Review by Jamie McNeil
Alex and Freddy Sharma are the most sophisticated robots ever developed, but they have normal kid problems. Alex is trying to figure out how to fit in, but experiences prejudice from some classmates just for being different. He’s learning to be happy in his own skin or in his case a highly durable synthetic outer shell. Freddy is more concerned with acquiring the maximum amount of biscuits and ice cream, but since the revelations of Mega Robo Rumble the brothers made dangerous enemies.
After losing to Freddy at the Robo Expo (see Vol. 2), Team Robotix keep popping up with new robots and rolling cameras to challenge the boys. They think they’re ultra cool, but are mostly ultra annoying. It’s a minor irritation compared to the rogue robot Wolfram, still at large and intent on eliminating the “human plague” with Dr Nita Sharma at the top of his list. A sentient intelligence capable of learning and formulating, it’s time Wolfram learned not to mess with Alex and Freddy’s mum.
From the moment we were introduced to Alex and Freddy in Mega Robo Bros, Neil Cameron has been developing his cast, but doing so via the weekly format of The Phoenix comic where MRB features is problematic. Questions left unanswered from various developments don’t detract from the fun but can’t really be ignored now. How did the boys come to live with Nita and Michael Sharma? What does Michael do other than being a stay at home dad? Why does R.A.I.D (Robotics Analysis, Intelligence and Defence) exist? Why is Wolfram targeting Nita specifically? Who is Doctor Roboticus? What are Nita and Michael not telling the boys about their origins? Cameron has decided it is time to answer those questions, which is very satisfying, although in the process he creates new ones. Why did Roboticus create Freddy and Alex? Are there other robots still out there?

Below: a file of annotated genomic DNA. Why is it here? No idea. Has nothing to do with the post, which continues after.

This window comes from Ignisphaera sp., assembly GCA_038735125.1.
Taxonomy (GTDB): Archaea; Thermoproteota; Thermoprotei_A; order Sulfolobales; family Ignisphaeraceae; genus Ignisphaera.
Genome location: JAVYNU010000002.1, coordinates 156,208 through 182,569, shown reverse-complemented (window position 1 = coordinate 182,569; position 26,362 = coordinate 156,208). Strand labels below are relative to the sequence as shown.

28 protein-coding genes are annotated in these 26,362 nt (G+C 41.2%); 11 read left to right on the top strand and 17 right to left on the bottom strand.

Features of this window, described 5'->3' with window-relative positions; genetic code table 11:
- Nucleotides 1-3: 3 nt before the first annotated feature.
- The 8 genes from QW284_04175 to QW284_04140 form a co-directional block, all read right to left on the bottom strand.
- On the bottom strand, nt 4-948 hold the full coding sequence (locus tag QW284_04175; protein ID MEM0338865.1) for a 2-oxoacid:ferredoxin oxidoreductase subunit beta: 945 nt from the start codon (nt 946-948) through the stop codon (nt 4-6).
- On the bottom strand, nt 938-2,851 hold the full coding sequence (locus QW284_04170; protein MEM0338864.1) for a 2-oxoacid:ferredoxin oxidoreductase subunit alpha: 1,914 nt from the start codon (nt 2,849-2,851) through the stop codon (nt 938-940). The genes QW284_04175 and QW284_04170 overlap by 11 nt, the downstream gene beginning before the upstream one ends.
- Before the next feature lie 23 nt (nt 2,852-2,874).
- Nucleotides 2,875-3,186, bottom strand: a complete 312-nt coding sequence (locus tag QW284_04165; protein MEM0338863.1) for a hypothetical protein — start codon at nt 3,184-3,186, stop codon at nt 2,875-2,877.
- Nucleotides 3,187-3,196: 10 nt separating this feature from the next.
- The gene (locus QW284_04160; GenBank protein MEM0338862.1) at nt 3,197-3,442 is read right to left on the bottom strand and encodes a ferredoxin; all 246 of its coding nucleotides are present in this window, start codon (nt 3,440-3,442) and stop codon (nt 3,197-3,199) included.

The process of answering these questions provides a great deal of fun, artistically and through the plot. Cameron’s art is fantastic, producing epic settings while giving his robots and people wonderful personalities and quirks. And the big splash pages peppering the book? Wow! For the previous volumes Cameron wore his influences on his sleeves, modelling off other creators. That is no longer the case as Mega Robo Revenge completely belongs to Cameron from the very core of the story to every little varied artistic detail.
In terms of the story Revenge is double the thickness of its predecessors, a blend of one’s anarchic fun and two’s dark mystery. It remains very funny but there’s a lot more of Cameron’s social conscience, which isn’t something he ever concealed anyway. Serious topics like social diversity, sexual equality, the challenges of social media and climate change are all handled well. Less obvious. yet most inspiring is the theme of hope running throughout. Hope that the world can turn itself around, that the mess of climate change and social inequality can be resolved. For parents there’s the hope that, despite the challenges we face, it is still possible to raise great kids willing to speak up for those without a voice.
Neill Cameron creates stories for both children and adults, except they just happen to feature in a kids’ comic. Mega Robo Rumble shows Freddy and Alex growing up but is still an enjoyable blast. With a cliff-hanger promising new secrets and more action, it’s hard waiting for the next instalment of Mega Robo Bros!